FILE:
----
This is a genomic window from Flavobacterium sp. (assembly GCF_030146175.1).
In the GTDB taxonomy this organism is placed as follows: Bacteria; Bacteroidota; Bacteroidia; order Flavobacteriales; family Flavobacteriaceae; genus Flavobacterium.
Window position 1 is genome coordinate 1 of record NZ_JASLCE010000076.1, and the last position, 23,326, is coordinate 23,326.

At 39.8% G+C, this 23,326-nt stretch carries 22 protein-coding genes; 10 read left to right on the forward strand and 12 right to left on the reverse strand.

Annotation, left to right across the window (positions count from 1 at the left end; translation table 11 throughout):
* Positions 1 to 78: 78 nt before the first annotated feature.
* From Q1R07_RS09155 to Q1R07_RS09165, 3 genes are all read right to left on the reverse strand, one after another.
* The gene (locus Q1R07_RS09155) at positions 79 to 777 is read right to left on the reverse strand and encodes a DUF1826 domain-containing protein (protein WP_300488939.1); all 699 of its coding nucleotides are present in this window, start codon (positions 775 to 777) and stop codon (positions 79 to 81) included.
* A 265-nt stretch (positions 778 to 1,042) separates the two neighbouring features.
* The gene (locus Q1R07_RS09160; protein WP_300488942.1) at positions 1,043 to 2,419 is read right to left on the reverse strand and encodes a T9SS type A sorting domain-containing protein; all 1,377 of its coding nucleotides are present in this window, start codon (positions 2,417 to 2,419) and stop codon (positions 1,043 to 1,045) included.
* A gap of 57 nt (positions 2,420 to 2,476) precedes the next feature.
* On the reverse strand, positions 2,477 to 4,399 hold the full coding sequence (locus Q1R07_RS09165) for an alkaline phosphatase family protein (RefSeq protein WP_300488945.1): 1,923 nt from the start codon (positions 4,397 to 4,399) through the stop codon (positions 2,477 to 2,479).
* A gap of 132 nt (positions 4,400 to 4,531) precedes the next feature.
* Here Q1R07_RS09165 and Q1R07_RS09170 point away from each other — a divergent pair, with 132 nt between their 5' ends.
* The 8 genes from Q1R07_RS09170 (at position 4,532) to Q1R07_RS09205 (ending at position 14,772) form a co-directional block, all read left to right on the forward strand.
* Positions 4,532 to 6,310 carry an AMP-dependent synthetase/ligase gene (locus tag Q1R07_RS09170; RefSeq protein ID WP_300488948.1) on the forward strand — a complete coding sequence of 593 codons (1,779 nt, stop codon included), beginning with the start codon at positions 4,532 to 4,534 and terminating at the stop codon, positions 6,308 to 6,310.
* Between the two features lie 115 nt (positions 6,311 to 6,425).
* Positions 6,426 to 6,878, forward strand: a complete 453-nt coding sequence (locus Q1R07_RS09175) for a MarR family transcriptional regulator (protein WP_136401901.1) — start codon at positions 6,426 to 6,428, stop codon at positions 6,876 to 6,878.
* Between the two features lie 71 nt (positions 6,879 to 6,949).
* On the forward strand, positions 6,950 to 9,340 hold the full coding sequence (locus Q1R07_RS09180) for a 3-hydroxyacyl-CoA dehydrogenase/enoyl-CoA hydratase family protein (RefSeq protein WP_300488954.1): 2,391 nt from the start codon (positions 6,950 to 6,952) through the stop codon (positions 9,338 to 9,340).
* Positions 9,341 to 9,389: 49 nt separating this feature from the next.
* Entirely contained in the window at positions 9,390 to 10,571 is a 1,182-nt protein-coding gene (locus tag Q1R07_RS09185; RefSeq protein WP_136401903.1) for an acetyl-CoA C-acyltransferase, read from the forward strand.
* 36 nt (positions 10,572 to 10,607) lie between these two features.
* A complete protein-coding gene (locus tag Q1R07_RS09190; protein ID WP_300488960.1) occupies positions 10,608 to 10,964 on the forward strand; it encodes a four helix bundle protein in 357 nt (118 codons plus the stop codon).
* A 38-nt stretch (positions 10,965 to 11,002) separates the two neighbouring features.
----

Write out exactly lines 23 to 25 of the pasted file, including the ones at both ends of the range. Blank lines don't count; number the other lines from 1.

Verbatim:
* 36 nt (positions 10,572 to 10,607) lie between these two features.
* A complete protein-coding gene (locus tag Q1R07_RS09190; protein ID WP_300488960.1) occupies positions 10,608 to 10,964 on the forward strand; it encodes a four helix bundle protein in 357 nt (118 codons plus the stop codon).
* A 38-nt stretch (positions 10,965 to 11,002) separates the two neighbouring features.